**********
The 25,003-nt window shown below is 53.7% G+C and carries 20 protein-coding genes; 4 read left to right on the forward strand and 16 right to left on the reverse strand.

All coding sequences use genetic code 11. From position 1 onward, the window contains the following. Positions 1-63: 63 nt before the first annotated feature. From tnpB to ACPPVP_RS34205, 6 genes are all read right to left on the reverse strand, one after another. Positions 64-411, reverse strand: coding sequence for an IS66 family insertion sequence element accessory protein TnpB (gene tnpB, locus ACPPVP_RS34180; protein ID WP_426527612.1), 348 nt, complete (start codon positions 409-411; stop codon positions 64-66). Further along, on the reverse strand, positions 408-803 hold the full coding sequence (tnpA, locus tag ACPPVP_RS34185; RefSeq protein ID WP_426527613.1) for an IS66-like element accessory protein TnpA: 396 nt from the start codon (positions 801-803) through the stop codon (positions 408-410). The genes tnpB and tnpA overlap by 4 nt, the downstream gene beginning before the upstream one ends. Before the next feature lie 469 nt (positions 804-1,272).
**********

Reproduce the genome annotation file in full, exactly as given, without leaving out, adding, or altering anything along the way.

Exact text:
The 25,003-nt window shown below is 53.7% G+C and carries 20 protein-coding genes; 4 read left to right on the forward strand and 16 right to left on the reverse strand.

All coding sequences use genetic code 11. From position 1 onward, the window contains the following. Positions 1-63: 63 nt before the first annotated feature. From tnpB to ACPPVP_RS34205, 6 genes are all read right to left on the reverse strand, one after another. Positions 64-411, reverse strand: coding sequence for an IS66 family insertion sequence element accessory protein TnpB (gene tnpB, locus ACPPVP_RS34180; protein ID WP_426527612.1), 348 nt, complete (start codon positions 409-411; stop codon positions 64-66). Further along, on the reverse strand, positions 408-803 hold the full coding sequence (tnpA, locus tag ACPPVP_RS34185; RefSeq protein ID WP_426527613.1) for an IS66-like element accessory protein TnpA: 396 nt from the start codon (positions 801-803) through the stop codon (positions 408-410). The genes tnpB and tnpA overlap by 4 nt, the downstream gene beginning before the upstream one ends. Before the next feature lie 469 nt (positions 804-1,272).